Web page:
Home For AAT student members AQ 2016 Professional Diploma in Accounting Synoptic assessment - Professional
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AAT Level 4 Synoptic Exam - Ruby Dale Ltd SWOT Analysis

Hi Guys,

I had a quick question in regards to Task 6 in the synoptic exam. Having looked at the CBT 1 on the AAT website, it appears as though the question asks us to perform a SWOT analysis on the 'sales order processing procedures'.

I thought that we were meant to perform SWOT on the company as a whole and not be limited to a single process in their accounting function. Is there any point in me doing a SWOT analysis of the entire company Ruby Dale Ltd as part of revision, when I am merely going to be asked to perform it on a single process.

Hope that question makes sense and I welcome any responses/questions anybody may have!

Thanks and happy revising :)

Comments

  • chloewain_chloewain_ Registered, AAT Student Posts: 42
    Hi Sam,

    I am not 100% but I think you are correct, SWOTs are only ever on specific procedures. So like you say, what is the point in doing it on the whole company. I think if you have got limited days left to revise, then maybe concentrate more on revision, rather than Ruby Dale.

    However, it is only like saying 'what is the point in working out the ratios of the company from the financial statements'. I tried to memorise this for the exam, to then realise it is going to give me different FS's to work out the ratios of. However, previously working out the ratios of the company still helped me. It gave me an understanding of the company as a whole. To understand that ruby Dale is overtrading as shown through several of the ratios for this company. If you study the company and think about the strengths and weaknesses, you will have a great understanding, and when it comes to exam questions, you should be able to relate the pre-release material to the question. This is what a lot of students struggle with, and a lot of students have retaken and passed because they have mentioned the pre-release material, which they may not have done previously.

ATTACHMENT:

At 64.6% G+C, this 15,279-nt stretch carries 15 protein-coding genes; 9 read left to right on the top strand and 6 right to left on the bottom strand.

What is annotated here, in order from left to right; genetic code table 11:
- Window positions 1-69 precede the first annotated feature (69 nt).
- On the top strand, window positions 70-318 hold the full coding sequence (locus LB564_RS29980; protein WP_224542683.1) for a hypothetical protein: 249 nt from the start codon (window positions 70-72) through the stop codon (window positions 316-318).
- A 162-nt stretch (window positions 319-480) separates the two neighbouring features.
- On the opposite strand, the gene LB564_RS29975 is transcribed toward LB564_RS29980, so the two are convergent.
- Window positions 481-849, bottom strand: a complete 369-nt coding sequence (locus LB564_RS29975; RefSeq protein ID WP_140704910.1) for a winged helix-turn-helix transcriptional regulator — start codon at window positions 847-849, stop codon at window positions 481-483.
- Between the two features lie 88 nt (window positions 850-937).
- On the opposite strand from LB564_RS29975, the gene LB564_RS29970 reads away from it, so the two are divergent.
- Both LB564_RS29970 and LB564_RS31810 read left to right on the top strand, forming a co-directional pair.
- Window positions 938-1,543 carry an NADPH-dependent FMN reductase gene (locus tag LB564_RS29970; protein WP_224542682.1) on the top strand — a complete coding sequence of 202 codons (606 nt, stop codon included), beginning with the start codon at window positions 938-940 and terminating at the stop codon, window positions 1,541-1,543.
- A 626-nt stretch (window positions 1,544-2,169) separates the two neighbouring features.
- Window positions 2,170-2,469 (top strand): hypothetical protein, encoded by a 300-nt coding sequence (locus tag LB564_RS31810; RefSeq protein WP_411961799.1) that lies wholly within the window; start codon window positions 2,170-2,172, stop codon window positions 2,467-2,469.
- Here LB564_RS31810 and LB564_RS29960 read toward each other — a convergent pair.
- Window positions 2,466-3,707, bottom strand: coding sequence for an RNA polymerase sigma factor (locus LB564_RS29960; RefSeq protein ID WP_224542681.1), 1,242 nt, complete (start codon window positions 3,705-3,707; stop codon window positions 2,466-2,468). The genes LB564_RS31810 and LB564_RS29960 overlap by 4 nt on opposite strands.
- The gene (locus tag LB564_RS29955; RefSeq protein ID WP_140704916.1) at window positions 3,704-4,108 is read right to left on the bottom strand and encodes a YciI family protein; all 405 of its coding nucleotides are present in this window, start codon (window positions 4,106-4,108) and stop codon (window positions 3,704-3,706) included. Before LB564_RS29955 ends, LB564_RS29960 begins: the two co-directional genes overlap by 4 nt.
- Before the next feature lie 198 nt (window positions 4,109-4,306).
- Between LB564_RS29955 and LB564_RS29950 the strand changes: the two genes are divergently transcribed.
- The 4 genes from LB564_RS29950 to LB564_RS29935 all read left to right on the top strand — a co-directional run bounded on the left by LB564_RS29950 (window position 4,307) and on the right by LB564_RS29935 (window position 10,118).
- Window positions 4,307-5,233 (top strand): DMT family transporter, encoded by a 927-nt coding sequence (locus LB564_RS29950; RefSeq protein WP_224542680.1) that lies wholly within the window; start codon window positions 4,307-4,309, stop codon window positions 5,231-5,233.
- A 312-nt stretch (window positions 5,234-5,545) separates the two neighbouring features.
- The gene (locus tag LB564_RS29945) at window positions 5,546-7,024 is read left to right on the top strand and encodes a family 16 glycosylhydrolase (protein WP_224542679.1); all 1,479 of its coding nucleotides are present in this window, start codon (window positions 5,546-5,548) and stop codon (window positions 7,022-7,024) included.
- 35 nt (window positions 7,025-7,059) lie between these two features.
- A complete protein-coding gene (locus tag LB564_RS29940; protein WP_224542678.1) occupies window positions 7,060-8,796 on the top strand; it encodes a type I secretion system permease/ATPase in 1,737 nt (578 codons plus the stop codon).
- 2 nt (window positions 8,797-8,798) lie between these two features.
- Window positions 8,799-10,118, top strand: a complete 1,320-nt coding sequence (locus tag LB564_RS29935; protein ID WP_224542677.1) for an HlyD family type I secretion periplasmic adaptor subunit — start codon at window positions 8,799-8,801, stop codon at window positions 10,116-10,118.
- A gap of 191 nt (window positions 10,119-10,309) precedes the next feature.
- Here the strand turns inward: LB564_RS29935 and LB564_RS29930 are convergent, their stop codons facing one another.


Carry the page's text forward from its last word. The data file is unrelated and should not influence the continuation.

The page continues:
I do completely agree with you and after I sat the exam, I felt that all the analysis of Ruby Dale had been a waste, as you can't directly relate the SWOT you had done on the whole company to the SWOT on a specific accounting procedure. But you really should try and mention the pre-release material on every question.
    Maybe instead of doing a SWOT on the whole company, think about certain things that you can mention, no matter what question comes up. So for example, you know that Task 2 of the exam is probably going to be budgeting. Look at the pre-release material and ask yourself what could you always mention in a budgeting question. Maybe if sales have reduced in the budget that you are given in the exam, then you could say something like 'sales has reduced by blah blah percent, this may be because of the unchanged sales in UK and Europe due to economic uncertainty caused by political events. The UK represents 42% of revenue, and therefore the unchanged sales could have a big inpact on the overall sales.'
    However, if the budget you are given increases, you could again, relate it to the pre-release and say 'sales have increased by blah blah percent, this may be because of the Asia, USA and emerging economies such as Brazil and Russia, are experiencing strong growth, assisted by a weaker pound sterling, rising levels of disposable income and greater brand awareness. This could explain the blah blah percent increase in sales'.
    With the SWOT questions, let's say it is a procedure about paperwork getting lost, for example, you could explain your points and then say 'this may also be due to the weaknesses of the internal control as a result of controls not evolving in step with the growing business. This is a company-wide problem, not just in the accounting department'